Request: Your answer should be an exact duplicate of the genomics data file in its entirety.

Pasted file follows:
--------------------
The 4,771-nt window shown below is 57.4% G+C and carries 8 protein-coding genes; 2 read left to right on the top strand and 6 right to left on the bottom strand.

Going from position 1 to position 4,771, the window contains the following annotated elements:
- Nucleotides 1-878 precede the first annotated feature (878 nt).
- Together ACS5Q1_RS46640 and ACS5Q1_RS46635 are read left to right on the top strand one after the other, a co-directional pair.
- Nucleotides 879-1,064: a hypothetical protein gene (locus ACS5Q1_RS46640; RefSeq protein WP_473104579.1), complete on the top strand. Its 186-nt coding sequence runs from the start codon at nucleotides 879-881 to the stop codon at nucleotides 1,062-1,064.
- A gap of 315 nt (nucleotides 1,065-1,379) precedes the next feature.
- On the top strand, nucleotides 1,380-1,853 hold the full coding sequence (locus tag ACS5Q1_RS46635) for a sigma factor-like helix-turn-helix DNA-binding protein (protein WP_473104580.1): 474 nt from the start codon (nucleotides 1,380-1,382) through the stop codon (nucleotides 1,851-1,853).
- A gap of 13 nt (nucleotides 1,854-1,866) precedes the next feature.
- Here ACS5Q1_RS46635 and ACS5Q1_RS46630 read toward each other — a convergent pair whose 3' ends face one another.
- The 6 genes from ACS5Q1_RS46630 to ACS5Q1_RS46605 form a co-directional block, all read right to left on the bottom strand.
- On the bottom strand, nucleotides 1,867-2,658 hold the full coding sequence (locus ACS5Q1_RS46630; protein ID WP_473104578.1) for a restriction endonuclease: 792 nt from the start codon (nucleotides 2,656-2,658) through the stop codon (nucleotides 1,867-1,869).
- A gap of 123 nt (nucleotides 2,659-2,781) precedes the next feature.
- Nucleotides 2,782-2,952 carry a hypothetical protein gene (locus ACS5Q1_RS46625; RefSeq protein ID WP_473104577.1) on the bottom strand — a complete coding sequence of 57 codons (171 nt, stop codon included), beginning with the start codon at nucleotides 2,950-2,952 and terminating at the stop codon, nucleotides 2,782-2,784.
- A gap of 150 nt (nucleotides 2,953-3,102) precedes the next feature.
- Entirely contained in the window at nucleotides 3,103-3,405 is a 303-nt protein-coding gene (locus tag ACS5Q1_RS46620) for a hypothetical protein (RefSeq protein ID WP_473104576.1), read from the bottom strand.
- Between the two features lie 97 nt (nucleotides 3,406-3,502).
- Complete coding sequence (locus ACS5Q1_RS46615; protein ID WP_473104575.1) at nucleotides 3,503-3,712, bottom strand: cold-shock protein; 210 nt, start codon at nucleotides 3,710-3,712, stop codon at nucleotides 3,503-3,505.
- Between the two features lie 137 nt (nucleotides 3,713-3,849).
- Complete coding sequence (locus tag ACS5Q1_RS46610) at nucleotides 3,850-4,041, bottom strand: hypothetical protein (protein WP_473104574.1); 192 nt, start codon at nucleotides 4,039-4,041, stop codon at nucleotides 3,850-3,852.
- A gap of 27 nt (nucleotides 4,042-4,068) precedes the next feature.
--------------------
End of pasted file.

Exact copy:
The 4,771-nt window shown below is 57.4% G+C and carries 8 protein-coding genes; 2 read left to right on the top strand and 6 right to left on the bottom strand.

Going from position 1 to position 4,771, the window contains the following annotated elements:
- Nucleotides 1-878 precede the first annotated feature (878 nt).
- Together ACS5Q1_RS46640 and ACS5Q1_RS46635 are read left to right on the top strand one after the other, a co-directional pair.
- Nucleotides 879-1,064: a hypothetical protein gene (locus ACS5Q1_RS46640; RefSeq protein WP_473104579.1), complete on the top strand. Its 186-nt coding sequence runs from the start codon at nucleotides 879-881 to the stop codon at nucleotides 1,062-1,064.
- A gap of 315 nt (nucleotides 1,065-1,379) precedes the next feature.
- On the top strand, nucleotides 1,380-1,853 hold the full coding sequence (locus tag ACS5Q1_RS46635) for a sigma factor-like helix-turn-helix DNA-binding protein (protein WP_473104580.1): 474 nt from the start codon (nucleotides 1,380-1,382) through the stop codon (nucleotides 1,851-1,853).
- A gap of 13 nt (nucleotides 1,854-1,866) precedes the next feature.
- Here ACS5Q1_RS46635 and ACS5Q1_RS46630 read toward each other — a convergent pair whose 3' ends face one another.
- The 6 genes from ACS5Q1_RS46630 to ACS5Q1_RS46605 form a co-directional block, all read right to left on the bottom strand.
- On the bottom strand, nucleotides 1,867-2,658 hold the full coding sequence (locus ACS5Q1_RS46630; protein ID WP_473104578.1) for a restriction endonuclease: 792 nt from the start codon (nucleotides 2,656-2,658) through the stop codon (nucleotides 1,867-1,869).
- A gap of 123 nt (nucleotides 2,659-2,781) precedes the next feature.
- Nucleotides 2,782-2,952 carry a hypothetical protein gene (locus ACS5Q1_RS46625; RefSeq protein ID WP_473104577.1) on the bottom strand — a complete coding sequence of 57 codons (171 nt, stop codon included), beginning with the start codon at nucleotides 2,950-2,952 and terminating at the stop codon, nucleotides 2,782-2,784.
- A gap of 150 nt (nucleotides 2,953-3,102) precedes the next feature.
- Entirely contained in the window at nucleotides 3,103-3,405 is a 303-nt protein-coding gene (locus tag ACS5Q1_RS46620) for a hypothetical protein (RefSeq protein ID WP_473104576.1), read from the bottom strand.
- Between the two features lie 97 nt (nucleotides 3,406-3,502).
- Complete coding sequence (locus ACS5Q1_RS46615; protein ID WP_473104575.1) at nucleotides 3,503-3,712, bottom strand: cold-shock protein; 210 nt, start codon at nucleotides 3,710-3,712, stop codon at nucleotides 3,503-3,505.
- Between the two features lie 137 nt (nucleotides 3,713-3,849).
- Complete coding sequence (locus tag ACS5Q1_RS46610) at nucleotides 3,850-4,041, bottom strand: hypothetical protein (protein WP_473104574.1); 192 nt, start codon at nucleotides 4,039-4,041, stop codon at nucleotides 3,850-3,852.
- A gap of 27 nt (nucleotides 4,042-4,068) precedes the next feature.